[单选题]Text 4 Economic theory suggests that regional inequalities should diminish as poorer places attract investment and grow faster than richer ones. The 20th century bore that theory out: income gaps narrowed across American states. No longer. Affluent places are now pulling away from poorer ones. This geographlcal divergence has dramatic consequences. Opportunities are limited for those stuck in the wrong place, and the wider economy suffers. If all its citizens had lived in places of high productivity over the past 50 years, America's economy could have grown twice as fast as it did. Divergence is the result of big forces. In the modern economy scale is increasingly important. The social network that everyone else is on is most attractive to new users; the stock cxchange with the deepest pool of investors is best for raising capital. These returns to scale create fewer, superstar firms clustered in fewer, superstar places. Everywhere else is left behind. Even as rcgional disparities widen, people are becoming less mobile. Demographic shifts help explain this. But the bigger culprit is poor policies. Soaring housing costs in prosperous cities kcep newcomers out. In America the spread of state-specific occupational licensrng and governmeni benefits punishes those who move. The pension of a teacher who stays in the same state could be twice as big as that of a teacher who moves mid-career. Perversely, policies to help the poor unintentionally exacerbate the plight of left-behind places. Unemployment and health benefits enable the least employable people ro survive in struggling places when once they would have had no choice but to move. Welfare makes capitalism Iess brutal for individuals, but it perpetuates the problems where they live. What to do? One answer is to help people move. Thriving places could do more to build the housing and infrastructure to accommodate newcomers. Accelerating the mutual recognition of credentials across state borders would help people move to where they can be most productive. But greater mobility also has a perverse side-effect. By draining poor places of talented workers, it exacerbates their troubles. The local tax-base erodes as productive workers leave, even as welfare and pension obligations mount. To avoid these outcomes, politicians have long tried to bolster left-behind places with subsidies. But such "regional policies" have a patchy record, at best. Better for politicians to focus on speeding up the diffusion of technology and business practices from high-performing places. A beefed-up competition policy could reduce industrial concentration, which saps the economy of dynamism while focusing the gains from growth in fewer firms and places. Fostering clusters by encouraging the creation of private investment funds targeted on particular regions might help. Perhaps most of all, politicians need a different mindset. For progressives, alleviating poverty has demanded welfare; for libertarians, freeing up the economy. Both have focused on people. But the complex interaction of demography, welfare and globalisation means that is insufficient. Easing the anger of the left-behincl means realising that places matter, too. 40. Which of the following i.s the right way to help left-behind places?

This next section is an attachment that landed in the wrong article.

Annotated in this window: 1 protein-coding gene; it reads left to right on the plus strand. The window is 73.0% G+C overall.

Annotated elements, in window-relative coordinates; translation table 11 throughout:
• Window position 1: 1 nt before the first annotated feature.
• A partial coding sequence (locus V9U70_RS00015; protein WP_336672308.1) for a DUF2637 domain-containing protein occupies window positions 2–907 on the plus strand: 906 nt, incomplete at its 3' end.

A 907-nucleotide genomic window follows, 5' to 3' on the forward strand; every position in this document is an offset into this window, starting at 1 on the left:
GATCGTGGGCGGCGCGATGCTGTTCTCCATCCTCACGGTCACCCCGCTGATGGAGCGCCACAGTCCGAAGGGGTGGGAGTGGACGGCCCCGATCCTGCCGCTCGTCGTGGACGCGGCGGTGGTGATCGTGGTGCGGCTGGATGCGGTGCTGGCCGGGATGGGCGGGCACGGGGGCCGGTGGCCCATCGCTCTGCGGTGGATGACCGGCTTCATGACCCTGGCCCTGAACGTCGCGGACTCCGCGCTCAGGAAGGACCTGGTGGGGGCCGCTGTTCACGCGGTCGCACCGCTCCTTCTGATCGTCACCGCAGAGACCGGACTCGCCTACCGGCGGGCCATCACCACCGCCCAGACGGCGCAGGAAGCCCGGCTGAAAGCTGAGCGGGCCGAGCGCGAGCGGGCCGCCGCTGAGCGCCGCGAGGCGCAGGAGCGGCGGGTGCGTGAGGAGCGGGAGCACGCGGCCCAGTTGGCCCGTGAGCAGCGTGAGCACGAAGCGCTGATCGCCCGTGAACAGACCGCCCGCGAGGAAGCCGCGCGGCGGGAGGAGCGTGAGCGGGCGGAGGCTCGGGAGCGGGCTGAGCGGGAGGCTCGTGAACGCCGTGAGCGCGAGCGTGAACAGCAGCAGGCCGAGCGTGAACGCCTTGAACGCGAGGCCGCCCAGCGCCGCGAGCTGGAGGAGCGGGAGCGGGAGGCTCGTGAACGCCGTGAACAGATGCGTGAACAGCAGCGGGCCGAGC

[单选题]Retrofitting houses to use less energy should be a no-brainer for homeowners. I time,money spent on ways to reduce heat loss from drauShty houses should produce a 2 return in lower fuel bills. In practice, many are cauLious. Some improvements, such as solid-wall insulation and solar panels, can take over 25 years to 3 their initial cost. Few owners are willing to wait that long: by then many are likely to have . 4 and moved on. Several governments have started finance schemes designed t0 5 this problem. Since 2008 PACE programmes have offered American homeowners loans to 6 . improvements, repaid through higher local taxes on the property, 7 it belongs to. In Brit.ain, Lhe Green Deal offers loans over a 25-year period, with repayments added to energy bills. Countnes including France and Canada have similar 8 . In theory, these schemes should boost investment in common energy-saving measures, such as extra insulation and new boilers, 9 the first owner does not have to pay all the costs in advance. But enrolment rates have 10 , according to Sean Kidney at the Climate Bonds Initiative, a thinktank. In Britain, just 1% of those assessed for the Creen Deal have signed up. In Berkeley, California, home of the first PACE scheme, the 11 rate is similarly low. Homeowners are 12 chiefly because the interest raLes on the loans look high. The Green Deal charges 7%; some PACE schemes a hefty 8%. As these rates are fixed for decades, they will 13 look unattractive when (as now) short-term interest rates are low. Many people als0 14 they will save enough on their energy biUs to cover the repayments. For instance, 15 in Britain that installing loft insulation can cut energy bills by 20% have been dented by a government study that found it 16 gas consumption by only l.7% on average. Others fear that green loans may reduce the value of their home. In America, firms that undewrite mortgages are 17 PACE loans. Green loans have not been a failure everywhere. Around 250,000 households in Germany 18 for them each year. They do s0 19 they need pay only 1% interest on them each yeu, thanks to an annual public subsidy of l.5 billion. Whether that is a(an) 20 use of taxpayers'money is another question.